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by Jules Witcover
In the aftermath of the stormy fight over health-care reform, the clamor has continued and heads are beginning to roll. The latest and most notable casualty is Democratic Rep. Bart Stupak of Michigan, leader of the anti-abortion forces in the late debate, who will not seek reelection in November.
Stupak's efforts to amend Obamacare with a more explicit prohibition of federal money for abortions became the last line of defense against the bill. Obama was obliged to issue a reinforcing executive order to that effect, after which Stupak reluctantly voted for the legislation and brought with him enough anti-abortion stalwarts to achieve enactment.
But Stupak's eventual cave-in so infuriated other foes of abortion that he was immediately targeted in the August Democratic primary in his district by a former local county commissioner. Obama narrowly carried the district in 2008, but George W. Bush won there in both 2000 and 2004, making it a prime Republican pickup prospect this fall.
Stupak becomes the 16th Democratic congressman retiring to 18 Republicans calling it quits. The toll reflects general weariness among the departing legislators toward the increased combativeness of national politics and public discontent with Washington and
The negative atmosphere has been particularly marked by personal threats against House members on both sides of the health-care issue, requiring a beefing up of law-enforcement protection for them here and in their home districts.
In San Francisco, officials charged a man with making threatening phone calls to the home of House Speaker Nancy Pelosi and her husband, Paul, in the wake of her strong advocacy of the bill. In Philadelphia, a man was charged with threatening in a YouTube video to kill Rep. Eric Cantor of Virginia, a leader of the
In the state of Washington, a man was charged with leaving threatening messages, including a specific death threat against Democratic Sen. Patty Murray, a reform supporter. Stupak himself was sent a fax with a drawing of a noose and a voice mail warning he would be killed. Similar reports of public anger and hostility cropped up across the country before and since passage of the legislation and its signing by Obama.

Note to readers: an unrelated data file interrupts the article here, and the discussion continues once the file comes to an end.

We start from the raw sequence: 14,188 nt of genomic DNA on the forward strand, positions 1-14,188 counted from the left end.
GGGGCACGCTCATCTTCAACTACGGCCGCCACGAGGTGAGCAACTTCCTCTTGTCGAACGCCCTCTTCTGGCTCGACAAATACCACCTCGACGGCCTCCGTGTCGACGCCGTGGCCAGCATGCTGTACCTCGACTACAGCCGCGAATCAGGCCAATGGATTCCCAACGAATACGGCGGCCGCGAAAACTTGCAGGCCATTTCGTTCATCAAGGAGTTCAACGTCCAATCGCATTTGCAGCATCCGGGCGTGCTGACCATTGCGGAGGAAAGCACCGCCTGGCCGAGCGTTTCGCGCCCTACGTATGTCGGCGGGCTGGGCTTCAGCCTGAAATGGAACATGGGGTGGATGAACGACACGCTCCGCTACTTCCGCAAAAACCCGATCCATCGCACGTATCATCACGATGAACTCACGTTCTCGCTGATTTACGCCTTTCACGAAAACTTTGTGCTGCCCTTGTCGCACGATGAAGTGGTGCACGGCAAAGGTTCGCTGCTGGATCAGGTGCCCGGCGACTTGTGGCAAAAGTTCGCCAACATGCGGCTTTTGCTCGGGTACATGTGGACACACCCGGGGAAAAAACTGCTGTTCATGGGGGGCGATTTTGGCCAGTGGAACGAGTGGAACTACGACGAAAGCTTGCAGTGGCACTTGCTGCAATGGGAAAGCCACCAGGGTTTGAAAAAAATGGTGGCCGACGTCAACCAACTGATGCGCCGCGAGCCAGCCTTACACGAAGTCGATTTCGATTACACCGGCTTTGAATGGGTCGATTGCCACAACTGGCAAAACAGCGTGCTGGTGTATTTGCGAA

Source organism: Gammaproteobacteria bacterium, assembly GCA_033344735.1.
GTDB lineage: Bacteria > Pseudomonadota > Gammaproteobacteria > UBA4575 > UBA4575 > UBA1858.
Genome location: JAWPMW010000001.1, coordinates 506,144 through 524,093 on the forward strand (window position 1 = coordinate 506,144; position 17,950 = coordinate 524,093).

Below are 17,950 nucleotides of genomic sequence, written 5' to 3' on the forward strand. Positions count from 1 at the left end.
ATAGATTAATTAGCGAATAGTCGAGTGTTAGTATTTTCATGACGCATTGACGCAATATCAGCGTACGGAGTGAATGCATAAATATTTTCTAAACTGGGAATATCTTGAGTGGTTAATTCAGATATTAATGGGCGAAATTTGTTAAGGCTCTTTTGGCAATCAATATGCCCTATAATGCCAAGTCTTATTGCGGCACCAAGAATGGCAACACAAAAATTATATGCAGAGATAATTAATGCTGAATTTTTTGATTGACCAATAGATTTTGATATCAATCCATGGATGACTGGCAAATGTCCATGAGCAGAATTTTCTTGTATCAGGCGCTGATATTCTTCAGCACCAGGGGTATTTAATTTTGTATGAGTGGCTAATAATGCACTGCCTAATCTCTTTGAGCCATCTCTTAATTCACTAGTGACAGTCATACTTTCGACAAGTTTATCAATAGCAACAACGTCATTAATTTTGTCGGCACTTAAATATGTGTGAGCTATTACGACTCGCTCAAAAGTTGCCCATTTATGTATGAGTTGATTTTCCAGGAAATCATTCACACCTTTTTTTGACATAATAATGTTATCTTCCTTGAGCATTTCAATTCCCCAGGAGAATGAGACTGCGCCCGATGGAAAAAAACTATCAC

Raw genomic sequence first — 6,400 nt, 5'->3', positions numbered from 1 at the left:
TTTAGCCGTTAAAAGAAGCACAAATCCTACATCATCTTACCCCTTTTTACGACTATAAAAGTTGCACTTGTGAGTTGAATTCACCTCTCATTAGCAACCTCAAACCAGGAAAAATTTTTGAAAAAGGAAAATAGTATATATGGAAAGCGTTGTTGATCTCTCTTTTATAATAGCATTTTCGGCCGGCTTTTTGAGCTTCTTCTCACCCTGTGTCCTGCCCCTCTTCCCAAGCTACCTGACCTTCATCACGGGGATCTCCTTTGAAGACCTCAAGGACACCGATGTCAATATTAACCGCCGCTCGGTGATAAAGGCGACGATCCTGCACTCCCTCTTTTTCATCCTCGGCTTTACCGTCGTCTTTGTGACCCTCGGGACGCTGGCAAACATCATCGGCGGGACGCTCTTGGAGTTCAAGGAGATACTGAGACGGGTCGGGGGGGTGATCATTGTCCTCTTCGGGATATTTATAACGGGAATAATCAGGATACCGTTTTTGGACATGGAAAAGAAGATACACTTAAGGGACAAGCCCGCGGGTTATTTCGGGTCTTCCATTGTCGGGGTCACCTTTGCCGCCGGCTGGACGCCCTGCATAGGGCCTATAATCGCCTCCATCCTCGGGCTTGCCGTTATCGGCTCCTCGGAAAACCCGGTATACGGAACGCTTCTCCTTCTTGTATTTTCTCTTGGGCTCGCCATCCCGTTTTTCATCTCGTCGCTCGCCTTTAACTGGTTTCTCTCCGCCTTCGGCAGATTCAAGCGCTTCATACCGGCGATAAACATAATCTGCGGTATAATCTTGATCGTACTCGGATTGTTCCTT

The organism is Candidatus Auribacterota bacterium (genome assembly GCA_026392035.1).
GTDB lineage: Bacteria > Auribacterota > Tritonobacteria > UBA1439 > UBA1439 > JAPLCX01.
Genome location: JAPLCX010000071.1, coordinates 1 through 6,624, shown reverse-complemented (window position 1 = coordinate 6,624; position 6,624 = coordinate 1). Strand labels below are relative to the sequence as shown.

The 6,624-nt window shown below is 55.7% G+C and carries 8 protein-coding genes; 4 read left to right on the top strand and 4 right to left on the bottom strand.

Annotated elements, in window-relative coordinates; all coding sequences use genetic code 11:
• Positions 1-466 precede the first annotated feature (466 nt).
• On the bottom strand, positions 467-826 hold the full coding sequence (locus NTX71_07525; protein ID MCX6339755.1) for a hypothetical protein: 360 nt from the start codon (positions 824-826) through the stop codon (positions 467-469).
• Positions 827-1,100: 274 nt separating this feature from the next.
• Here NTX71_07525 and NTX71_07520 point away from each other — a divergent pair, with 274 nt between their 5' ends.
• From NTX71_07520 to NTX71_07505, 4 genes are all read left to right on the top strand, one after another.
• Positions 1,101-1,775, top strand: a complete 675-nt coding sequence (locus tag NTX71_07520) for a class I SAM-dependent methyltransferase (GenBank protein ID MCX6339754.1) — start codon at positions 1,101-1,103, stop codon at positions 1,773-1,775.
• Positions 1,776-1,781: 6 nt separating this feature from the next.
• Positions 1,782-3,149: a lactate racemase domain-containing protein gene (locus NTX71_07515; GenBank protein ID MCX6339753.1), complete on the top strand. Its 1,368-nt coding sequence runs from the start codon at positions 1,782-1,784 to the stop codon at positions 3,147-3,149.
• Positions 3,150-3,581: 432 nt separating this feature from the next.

Attacking health-care reform and its advocates has become a central focus of the tea party movement. Its members have been encouraged by former Gov. Sarah Palin of Alaska to "reload" to defeat members of
The president of the AFL-CIO, Richard Trumka, has announced a major protest march of union members on Wall Street later this month in support of greater federal regulation of the financial industry, the next principal domestic reform undertaken by the Obama administration.
This general recourse to public protest is a sharp contrast to the largely silent acquiescence and even acceptance of government policy during the lead-up to the 2003 invasion of Iraq and its cataclysmic aftermath. Strangely absent then was any significant public outrage of the sort that had marked the street protests against the earlier Vietnam War.
To rationalize the difference, the argument went that Iraq was not Vietnam, and the Iraq war was deceptively justified in the context of the 9/11 terrorist attacks, although the two were unrelated.
Although the level of violence in Iraq has dropped sharply, it has risen in Afghanistan, as have American casualties. Still, protest at home against the two wars has given way to the dissatisfaction with Washington over domestic issues more directly affecting most Americans.
Two anti-war Democratic members of
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Health Care Bill - Aroused Vox Populi | Jules Witcover - Politics Today
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